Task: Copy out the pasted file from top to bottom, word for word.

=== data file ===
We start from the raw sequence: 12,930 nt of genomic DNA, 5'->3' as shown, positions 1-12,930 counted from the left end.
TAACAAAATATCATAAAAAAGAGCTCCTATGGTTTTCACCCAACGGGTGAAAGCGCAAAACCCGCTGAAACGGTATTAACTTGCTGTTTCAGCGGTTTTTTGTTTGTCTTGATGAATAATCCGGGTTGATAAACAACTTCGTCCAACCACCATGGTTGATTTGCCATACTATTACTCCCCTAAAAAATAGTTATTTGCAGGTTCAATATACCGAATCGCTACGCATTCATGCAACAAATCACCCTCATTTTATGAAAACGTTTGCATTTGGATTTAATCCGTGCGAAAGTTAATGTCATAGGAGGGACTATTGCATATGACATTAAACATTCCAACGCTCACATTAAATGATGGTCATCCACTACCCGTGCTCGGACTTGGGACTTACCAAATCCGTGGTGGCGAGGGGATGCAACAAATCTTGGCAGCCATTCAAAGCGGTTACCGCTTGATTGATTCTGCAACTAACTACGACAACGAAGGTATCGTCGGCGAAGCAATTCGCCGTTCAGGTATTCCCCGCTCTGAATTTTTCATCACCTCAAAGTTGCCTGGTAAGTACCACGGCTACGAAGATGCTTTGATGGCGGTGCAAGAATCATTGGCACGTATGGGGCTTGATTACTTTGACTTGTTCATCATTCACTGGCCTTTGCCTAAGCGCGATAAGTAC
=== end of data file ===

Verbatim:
We start from the raw sequence: 12,930 nt of genomic DNA, 5'->3' as shown, positions 1-12,930 counted from the left end.
TAACAAAATATCATAAAAAAGAGCTCCTATGGTTTTCACCCAACGGGTGAAAGCGCAAAACCCGCTGAAACGGTATTAACTTGCTGTTTCAGCGGTTTTTTGTTTGTCTTGATGAATAATCCGGGTTGATAAACAACTTCGTCCAACCACCATGGTTGATTTGCCATACTATTACTCCCCTAAAAAATAGTTATTTGCAGGTTCAATATACCGAATCGCTACGCATTCATGCAACAAATCACCCTCATTTTATGAAAACGTTTGCATTTGGATTTAATCCGTGCGAAAGTTAATGTCATAGGAGGGACTATTGCATATGACATTAAACATTCCAACGCTCACATTAAATGATGGTCATCCACTACCCGTGCTCGGACTTGGGACTTACCAAATCCGTGGTGGCGAGGGGATGCAACAAATCTTGGCAGCCATTCAAAGCGGTTACCGCTTGATTGATTCTGCAACTAACTACGACAACGAAGGTATCGTCGGCGAAGCAATTCGCCGTTCAGGTATTCCCCGCTCTGAATTTTTCATCACCTCAAAGTTGCCTGGTAAGTACCACGGCTACGAAGATGCTTTGATGGCGGTGCAAGAATCATTGGCACGTATGGGGCTTGATTACTTTGACTTGTTCATCATTCACTGGCCTTTGCCTAAGCGCGATAAGTAC